Friday, December 10, 2010

Vitamin D Production Sun Exposure Short Time Inadequate Need UVB Treatments

Tags: Low Winter Sun Requires at Least 2,000 IU Vitamin D3 Daily and or UBV from Lamps or Tanning Salons

This is a clearer description than what I gave as to the amount of sunscreen free sun exposure in the winter. Being in Sweden, even summer exposure is not enough. Dr. Diffey gives his patient 2,000 IU of vitamin D3 daily. He recommends the use of a UVB lamp or a tanning salon.

Most of the studies that try to discount the health effects of vitamin D examine people who have levels of non-active 20-30 nanograms/ml (80 percent of Americans) of 25-hydroxy vitamin D which I and many researchers such as Dr. Holick (See below) consider vitamin D deficient. He has a list of reputable sources to buy light boxes and UV lamps in his book, a necessary read, The Vitamin D Solution. Also read the different topics on his website at .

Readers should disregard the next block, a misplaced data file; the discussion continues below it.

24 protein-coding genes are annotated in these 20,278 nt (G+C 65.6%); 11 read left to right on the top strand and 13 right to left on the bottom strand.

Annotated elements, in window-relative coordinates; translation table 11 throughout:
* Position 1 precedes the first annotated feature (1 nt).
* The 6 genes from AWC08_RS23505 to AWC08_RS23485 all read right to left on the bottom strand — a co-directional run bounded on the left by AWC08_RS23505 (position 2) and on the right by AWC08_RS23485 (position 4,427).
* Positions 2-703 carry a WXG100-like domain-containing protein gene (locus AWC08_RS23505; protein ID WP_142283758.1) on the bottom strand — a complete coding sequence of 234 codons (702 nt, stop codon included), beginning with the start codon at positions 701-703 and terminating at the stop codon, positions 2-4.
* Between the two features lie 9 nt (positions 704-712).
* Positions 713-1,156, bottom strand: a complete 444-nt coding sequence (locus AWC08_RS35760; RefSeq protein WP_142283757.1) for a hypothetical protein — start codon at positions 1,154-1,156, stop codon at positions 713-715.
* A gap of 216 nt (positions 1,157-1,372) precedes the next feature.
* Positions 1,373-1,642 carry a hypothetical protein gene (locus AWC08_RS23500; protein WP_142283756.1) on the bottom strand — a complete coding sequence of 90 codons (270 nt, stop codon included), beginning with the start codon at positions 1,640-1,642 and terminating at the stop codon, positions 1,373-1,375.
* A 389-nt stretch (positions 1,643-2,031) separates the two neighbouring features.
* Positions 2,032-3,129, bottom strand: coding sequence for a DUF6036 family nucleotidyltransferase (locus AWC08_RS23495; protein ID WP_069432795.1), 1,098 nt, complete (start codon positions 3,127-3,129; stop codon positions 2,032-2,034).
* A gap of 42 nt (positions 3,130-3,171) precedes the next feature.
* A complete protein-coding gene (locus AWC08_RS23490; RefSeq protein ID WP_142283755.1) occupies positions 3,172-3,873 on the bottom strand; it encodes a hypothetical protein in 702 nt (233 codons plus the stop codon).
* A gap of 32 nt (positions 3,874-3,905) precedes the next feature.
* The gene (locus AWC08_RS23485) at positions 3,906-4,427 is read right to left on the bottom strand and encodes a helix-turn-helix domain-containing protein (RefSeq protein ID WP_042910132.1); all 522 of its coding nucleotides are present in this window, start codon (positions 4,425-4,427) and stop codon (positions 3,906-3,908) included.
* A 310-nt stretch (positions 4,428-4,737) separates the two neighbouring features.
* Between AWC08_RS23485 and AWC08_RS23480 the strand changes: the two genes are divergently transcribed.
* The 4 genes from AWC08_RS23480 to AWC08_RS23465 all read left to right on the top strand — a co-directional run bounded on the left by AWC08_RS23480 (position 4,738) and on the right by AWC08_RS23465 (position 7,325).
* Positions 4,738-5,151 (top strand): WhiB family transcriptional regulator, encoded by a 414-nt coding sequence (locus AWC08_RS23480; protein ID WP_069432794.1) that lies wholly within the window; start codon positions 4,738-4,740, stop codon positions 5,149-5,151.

Remember, we live in a corporate state of amorality where any behavior which brings it profit is acceptable. Powerful interests including those who make sunscreens, osteoporosis drugs, dermatologists who treat skin cancers, radiologists who test for osteoporosis and famous professors who consult for the corporations.

Ask yourself why illegal drugs such as heroin, cocaine, and meth which produce serotonin, dopamine, and stops the normal elimination of these drugs if in excess, are any different than the Depression drugs which do essentially the same things with many more side-effects. Very few die from Heroin, but many from the ethical drugs.